The basic idea of the story is that Jimmy Gilroy, a talented but unemployed young reporter who's lost his job in the moribund newspaper industry, has landed a little gig writing a combination bio and exposé of a scandal ridden celebrity, including her tragic death in a helicopter crash. Unwittingly, by taking the assignment, he has just pulled the small thread by which a very large web is going to unravel. His first glimpse of this result is when he's called by Phil Sweeney, an old friend of his ...more
Ann Collette
Laid off from his newspaper job, journalist Jimmy Gilroy is glad to pick up work of any kind, even if it's as trivial as writing the biography of a popular reality TV star killed in a helicopter crash. But he's puzzled when he gets a call from his late father's former business partner, Phil Sweeney, who tries to discourage him from writing the book. Sweeney and Gilroy's father ran a PR firm together, and Jimmy can't understand why Phil, who still works with big name clients, would be concerned a ...more
Michael Griswold
Bloodland by Alan Glynn is a first rate political thriller for modern times.

Everything a fan of political thrillers could possibly want is here. The stream of consciousness approach taken by Glynn may disorient the reader at first, but I feel that it provides a unique window into the minds and thought patterns of the character involved in each section that really brings the action of the novel to life and keeps the reader wanting to turn the page. The story in itself is compelling because of how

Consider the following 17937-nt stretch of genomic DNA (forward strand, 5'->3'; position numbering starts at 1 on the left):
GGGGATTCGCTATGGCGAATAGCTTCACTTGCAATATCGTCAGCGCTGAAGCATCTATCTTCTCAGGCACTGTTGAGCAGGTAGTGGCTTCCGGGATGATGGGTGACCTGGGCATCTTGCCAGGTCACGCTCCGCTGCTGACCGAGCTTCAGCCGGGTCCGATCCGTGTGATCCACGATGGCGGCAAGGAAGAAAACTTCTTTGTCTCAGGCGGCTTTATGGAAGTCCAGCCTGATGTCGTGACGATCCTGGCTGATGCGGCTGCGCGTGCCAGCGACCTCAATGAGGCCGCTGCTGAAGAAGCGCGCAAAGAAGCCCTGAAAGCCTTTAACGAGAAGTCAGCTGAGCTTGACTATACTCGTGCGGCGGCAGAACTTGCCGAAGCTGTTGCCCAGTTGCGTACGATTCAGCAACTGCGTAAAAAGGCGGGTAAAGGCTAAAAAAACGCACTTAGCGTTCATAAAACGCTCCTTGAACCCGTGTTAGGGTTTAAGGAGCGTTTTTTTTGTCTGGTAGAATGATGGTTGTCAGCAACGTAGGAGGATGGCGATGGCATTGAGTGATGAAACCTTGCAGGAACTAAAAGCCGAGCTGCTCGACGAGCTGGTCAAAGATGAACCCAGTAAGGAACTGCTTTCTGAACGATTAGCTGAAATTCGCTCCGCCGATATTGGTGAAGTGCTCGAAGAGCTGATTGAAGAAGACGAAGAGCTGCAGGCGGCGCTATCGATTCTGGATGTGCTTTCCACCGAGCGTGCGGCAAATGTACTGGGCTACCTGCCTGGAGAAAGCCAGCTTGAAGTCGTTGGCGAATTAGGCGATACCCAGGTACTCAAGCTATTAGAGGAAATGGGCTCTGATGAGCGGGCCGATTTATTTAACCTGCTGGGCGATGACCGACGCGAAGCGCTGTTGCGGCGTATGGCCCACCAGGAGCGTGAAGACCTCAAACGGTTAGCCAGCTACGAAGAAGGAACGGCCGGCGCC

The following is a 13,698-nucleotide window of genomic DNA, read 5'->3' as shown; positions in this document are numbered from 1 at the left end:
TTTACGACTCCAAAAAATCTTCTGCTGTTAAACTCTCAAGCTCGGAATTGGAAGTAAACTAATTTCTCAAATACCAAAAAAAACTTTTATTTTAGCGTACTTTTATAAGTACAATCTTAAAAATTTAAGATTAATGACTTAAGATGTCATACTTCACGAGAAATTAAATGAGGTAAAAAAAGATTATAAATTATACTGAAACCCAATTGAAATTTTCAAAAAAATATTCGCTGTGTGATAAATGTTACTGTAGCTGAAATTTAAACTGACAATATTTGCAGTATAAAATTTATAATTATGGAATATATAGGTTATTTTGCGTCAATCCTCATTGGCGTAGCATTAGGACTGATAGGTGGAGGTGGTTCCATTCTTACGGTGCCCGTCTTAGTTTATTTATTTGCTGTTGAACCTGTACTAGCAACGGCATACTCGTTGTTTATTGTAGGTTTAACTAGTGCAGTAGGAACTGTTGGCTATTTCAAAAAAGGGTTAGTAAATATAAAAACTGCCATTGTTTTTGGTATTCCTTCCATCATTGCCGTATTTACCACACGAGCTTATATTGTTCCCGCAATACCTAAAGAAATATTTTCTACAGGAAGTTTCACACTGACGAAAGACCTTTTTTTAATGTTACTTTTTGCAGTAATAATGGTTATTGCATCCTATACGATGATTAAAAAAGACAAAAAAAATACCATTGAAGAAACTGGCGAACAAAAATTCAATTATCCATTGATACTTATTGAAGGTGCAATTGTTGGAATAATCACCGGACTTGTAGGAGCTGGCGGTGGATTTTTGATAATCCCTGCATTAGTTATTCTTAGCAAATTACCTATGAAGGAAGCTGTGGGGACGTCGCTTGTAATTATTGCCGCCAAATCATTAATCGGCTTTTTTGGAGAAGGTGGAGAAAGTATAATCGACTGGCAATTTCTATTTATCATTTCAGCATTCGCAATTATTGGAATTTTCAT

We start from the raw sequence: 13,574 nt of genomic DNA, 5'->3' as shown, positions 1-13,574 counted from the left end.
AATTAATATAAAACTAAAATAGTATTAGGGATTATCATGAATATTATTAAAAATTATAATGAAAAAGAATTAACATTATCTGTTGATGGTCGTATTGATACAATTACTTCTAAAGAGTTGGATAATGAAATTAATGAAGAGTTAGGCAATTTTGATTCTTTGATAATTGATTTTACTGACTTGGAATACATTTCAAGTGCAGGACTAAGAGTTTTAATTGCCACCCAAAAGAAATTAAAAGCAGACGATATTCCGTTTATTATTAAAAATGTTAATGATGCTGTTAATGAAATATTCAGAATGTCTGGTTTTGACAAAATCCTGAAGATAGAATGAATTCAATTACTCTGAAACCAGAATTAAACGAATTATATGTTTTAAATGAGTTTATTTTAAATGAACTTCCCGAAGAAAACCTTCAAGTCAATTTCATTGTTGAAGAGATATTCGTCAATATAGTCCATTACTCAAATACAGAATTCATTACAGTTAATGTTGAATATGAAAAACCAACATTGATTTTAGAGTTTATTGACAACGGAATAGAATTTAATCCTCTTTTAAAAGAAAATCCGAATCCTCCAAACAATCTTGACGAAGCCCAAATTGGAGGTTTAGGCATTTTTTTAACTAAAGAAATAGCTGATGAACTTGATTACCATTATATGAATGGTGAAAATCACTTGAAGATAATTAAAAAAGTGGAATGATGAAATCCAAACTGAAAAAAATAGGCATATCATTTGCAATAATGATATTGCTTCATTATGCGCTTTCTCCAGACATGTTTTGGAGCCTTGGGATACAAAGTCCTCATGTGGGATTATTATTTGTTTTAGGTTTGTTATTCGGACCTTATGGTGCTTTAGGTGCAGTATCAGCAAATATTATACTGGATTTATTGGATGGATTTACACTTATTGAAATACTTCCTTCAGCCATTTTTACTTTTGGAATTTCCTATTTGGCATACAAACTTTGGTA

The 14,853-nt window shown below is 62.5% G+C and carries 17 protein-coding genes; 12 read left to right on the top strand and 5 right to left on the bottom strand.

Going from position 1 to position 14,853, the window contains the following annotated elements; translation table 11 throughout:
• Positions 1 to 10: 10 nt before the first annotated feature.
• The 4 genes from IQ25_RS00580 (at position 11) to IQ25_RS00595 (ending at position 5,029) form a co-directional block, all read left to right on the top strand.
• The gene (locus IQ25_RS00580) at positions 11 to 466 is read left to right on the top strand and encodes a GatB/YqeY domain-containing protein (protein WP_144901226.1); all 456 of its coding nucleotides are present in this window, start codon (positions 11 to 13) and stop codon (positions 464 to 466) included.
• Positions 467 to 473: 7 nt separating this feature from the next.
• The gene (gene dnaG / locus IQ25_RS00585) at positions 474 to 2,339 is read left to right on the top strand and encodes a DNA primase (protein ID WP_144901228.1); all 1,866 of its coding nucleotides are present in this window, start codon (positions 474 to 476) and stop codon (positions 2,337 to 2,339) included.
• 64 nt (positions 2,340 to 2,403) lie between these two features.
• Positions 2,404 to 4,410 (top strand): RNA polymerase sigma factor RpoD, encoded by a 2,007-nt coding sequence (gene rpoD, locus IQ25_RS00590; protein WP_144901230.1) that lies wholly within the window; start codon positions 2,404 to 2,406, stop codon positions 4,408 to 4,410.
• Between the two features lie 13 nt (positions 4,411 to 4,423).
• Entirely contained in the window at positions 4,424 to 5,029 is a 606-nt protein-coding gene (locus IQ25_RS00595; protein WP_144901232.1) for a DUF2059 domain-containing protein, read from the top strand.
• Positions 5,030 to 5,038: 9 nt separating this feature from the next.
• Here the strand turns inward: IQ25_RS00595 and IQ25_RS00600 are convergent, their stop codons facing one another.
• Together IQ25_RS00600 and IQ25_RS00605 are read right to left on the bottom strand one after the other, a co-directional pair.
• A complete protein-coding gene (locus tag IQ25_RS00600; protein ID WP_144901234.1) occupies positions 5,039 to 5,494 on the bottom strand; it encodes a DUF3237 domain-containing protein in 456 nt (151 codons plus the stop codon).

Wow! This was a non-stop conspiracy thrill ride from start to finish! I have to admit that intricate plots with lots of interconnected details are often not my cup of tea. Tom Clancy and Robert Ludlum often give me a headache and leave me Googling the connection that I obviously missed. However, I wanted something more than the typical summer novel laden with descriptions of violent hand-to-hand combat and out-of-breath chase scenes that fill the gaps between the semblance of a plot line. Bloodl ...more
"An interesting and timely piece of globilization noir..."

Alan Glynn's third novel BLOODLAND won the 2011 Irish Book Award in the Crime Fiction category and is, according to a LOS ANGELES TIMES reviewer, "an interesting and timely piece of globilization noir" with an ensemble cast of characters from three continents. At the heart of the story is an out-of-work Dublin journalist named Jimmy Gilroy who has just picked up a fluff assignment of writing a biography of a soap opera star who died in a